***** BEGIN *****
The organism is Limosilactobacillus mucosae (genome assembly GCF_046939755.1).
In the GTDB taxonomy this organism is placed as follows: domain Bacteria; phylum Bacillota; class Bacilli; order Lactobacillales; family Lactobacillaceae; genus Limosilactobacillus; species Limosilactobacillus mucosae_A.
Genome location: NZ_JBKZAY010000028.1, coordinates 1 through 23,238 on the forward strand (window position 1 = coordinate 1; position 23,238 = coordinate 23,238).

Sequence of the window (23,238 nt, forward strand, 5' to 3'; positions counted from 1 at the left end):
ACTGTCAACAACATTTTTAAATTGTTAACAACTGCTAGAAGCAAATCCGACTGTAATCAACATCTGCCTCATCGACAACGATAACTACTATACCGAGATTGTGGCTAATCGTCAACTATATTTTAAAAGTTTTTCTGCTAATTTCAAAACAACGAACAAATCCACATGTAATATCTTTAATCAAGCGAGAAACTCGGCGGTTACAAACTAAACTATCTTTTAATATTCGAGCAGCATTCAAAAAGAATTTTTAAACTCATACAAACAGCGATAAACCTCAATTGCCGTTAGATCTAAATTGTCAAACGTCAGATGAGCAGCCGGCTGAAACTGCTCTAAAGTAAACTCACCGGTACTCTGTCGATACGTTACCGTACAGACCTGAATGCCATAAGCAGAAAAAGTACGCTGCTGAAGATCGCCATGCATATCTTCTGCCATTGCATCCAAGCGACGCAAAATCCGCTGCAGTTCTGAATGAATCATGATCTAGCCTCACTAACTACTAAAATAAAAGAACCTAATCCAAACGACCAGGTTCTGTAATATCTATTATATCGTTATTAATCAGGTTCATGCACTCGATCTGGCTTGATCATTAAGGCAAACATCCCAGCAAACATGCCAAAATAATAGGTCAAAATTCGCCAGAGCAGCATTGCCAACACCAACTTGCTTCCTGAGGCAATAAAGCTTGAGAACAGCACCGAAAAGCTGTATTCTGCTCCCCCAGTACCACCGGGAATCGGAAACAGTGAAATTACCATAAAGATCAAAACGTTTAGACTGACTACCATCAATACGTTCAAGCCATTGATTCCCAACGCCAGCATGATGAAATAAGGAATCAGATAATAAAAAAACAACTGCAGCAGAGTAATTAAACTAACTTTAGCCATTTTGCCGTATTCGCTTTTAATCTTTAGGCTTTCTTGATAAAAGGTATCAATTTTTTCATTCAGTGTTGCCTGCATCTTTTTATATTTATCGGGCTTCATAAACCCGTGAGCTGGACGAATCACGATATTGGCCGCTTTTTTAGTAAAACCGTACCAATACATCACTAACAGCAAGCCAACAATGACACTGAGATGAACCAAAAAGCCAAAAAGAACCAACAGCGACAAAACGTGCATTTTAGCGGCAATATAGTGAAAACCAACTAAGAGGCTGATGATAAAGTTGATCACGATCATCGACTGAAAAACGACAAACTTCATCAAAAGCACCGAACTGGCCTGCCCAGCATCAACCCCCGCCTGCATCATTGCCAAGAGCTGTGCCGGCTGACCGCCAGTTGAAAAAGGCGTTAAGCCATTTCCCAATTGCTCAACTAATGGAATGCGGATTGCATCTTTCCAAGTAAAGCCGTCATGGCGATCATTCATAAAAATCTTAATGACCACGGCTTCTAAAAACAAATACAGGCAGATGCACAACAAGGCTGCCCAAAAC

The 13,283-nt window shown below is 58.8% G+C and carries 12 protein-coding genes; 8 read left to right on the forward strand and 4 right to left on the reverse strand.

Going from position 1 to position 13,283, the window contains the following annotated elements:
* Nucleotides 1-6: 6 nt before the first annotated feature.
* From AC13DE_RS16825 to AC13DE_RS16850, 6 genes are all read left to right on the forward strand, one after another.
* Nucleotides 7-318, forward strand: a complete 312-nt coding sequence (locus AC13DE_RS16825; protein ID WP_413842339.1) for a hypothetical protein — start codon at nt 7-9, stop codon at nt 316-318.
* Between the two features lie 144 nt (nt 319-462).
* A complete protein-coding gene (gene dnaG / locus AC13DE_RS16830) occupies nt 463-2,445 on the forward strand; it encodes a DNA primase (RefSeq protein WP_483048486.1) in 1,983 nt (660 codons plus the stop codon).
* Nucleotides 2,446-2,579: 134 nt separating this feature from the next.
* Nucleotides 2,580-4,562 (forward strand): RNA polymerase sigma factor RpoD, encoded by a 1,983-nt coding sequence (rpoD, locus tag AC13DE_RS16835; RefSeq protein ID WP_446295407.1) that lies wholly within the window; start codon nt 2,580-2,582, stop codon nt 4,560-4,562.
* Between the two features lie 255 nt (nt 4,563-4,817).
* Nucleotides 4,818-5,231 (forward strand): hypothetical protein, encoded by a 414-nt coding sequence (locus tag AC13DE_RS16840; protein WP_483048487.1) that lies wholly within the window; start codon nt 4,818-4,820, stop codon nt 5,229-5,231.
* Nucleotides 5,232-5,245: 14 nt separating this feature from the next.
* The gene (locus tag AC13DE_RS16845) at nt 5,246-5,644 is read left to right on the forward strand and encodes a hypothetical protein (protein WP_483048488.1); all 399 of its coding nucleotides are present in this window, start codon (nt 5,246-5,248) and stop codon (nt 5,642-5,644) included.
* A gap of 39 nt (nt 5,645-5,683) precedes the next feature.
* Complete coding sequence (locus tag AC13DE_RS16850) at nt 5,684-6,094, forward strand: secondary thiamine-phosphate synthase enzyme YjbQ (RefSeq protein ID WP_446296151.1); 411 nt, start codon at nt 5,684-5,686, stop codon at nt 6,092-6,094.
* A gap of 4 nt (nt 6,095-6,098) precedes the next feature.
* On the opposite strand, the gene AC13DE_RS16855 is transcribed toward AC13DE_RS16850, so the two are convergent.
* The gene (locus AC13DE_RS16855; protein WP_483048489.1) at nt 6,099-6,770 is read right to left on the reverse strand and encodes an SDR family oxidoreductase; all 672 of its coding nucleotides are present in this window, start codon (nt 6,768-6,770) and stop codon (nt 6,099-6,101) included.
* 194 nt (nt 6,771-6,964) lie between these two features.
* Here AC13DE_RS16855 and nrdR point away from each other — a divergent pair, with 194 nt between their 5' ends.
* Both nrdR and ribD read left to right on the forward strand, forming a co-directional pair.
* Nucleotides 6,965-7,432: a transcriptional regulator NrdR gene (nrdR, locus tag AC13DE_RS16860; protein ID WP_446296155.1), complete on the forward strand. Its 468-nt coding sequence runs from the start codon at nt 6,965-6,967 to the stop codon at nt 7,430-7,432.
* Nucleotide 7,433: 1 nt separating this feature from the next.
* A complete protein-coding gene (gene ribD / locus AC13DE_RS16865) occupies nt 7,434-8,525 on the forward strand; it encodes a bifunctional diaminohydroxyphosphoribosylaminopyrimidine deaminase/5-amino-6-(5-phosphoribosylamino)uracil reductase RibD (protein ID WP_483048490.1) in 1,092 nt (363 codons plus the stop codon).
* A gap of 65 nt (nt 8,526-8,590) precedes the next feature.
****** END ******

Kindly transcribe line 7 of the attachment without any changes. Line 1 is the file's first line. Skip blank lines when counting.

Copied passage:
Going from position 1 to position 13,283, the window contains the following annotated elements: